NEW YORK (
shares opened nearly 30% lower Wednesday following a sharply reduced outlook from the money transfer company during its release of third-quarter earnings and at least eight analysts' downgrades.
While the closing of 40% of Western Union's Mexico locations -- 7,000 in all -- due to concerns over stiffer compliance requirements may have been the immediate source of concern, analysts expressed deeper worries about management and the strategic direction of the company.
"Despite a very good brand, strong franchise and unique global assets, Western Union management just can't seem to get it right," wrote analyst Robert Napoli, in reducing his rating to "market perform." Napoli had expected shares "to decline 10% to 15% when the market opens, and because of that we are tempted to maintain our rating; however, our confidence in management execution is diminished, and we are therefore lowering our rating," he wrote.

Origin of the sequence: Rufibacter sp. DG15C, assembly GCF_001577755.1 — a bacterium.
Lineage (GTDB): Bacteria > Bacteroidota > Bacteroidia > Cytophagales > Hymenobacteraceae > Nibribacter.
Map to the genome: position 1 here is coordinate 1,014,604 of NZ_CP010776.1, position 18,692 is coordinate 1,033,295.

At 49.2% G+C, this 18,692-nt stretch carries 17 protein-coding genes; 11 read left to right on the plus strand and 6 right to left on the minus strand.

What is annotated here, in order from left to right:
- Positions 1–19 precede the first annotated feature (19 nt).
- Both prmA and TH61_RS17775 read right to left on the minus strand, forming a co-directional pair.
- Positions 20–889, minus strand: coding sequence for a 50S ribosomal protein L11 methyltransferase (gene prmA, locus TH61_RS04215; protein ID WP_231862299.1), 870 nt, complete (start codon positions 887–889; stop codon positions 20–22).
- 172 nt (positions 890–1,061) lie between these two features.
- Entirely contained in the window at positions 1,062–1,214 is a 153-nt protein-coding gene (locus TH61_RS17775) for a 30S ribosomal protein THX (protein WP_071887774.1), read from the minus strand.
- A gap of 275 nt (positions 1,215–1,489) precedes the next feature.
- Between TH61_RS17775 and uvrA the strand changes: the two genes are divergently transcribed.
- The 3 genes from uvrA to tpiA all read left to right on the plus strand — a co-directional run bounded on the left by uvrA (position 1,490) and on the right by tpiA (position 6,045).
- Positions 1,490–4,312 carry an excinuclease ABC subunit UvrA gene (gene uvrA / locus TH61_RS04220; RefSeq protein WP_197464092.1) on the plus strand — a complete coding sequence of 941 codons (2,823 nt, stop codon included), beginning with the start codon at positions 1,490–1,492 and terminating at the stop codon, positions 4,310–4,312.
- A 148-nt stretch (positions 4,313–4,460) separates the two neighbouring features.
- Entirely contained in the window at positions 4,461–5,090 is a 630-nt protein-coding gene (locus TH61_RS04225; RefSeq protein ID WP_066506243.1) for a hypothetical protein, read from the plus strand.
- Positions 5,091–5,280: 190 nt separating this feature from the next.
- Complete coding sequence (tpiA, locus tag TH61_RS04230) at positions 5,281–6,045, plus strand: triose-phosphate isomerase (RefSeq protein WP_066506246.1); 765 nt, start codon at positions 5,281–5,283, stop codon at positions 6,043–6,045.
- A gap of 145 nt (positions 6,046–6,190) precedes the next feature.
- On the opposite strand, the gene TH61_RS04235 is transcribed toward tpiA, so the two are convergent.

Consumer-to-consumer transaction growth that was flat versus a year ago "marked the worst showing we have on record, even during the Great Recession," Napoli wrote. He reduced his 2013 estimates to $1.52 from $1.94, while forecasting 2014 earnings per share of $1.70.
Western Union said it was lowering prices significantly in certain corridors to address competitive pressures, a move D.A. Davidson analyst John Kraft argued "carries significant risk."
Kraft dropped his rating to "underperform," writing that "at a minimum 2013 will be ugly."
Western Union CEO Hikmet Ersek has been trying to modernize the company to meet increasing challenges from technology-savvy competitors without sacrificing his dominant global market position.
Kraft singled out Western Union's growing, but still relatively tiny, electronic-based business as a "lone bright spot," noting 25% growth. The unit now represents 4% of the company's revenues.
Written by Dan Freed in New York
Disclosure: TheStreet's editorial policy prohibits staff editors, reporters and analysts from holding positions in any individual stocks.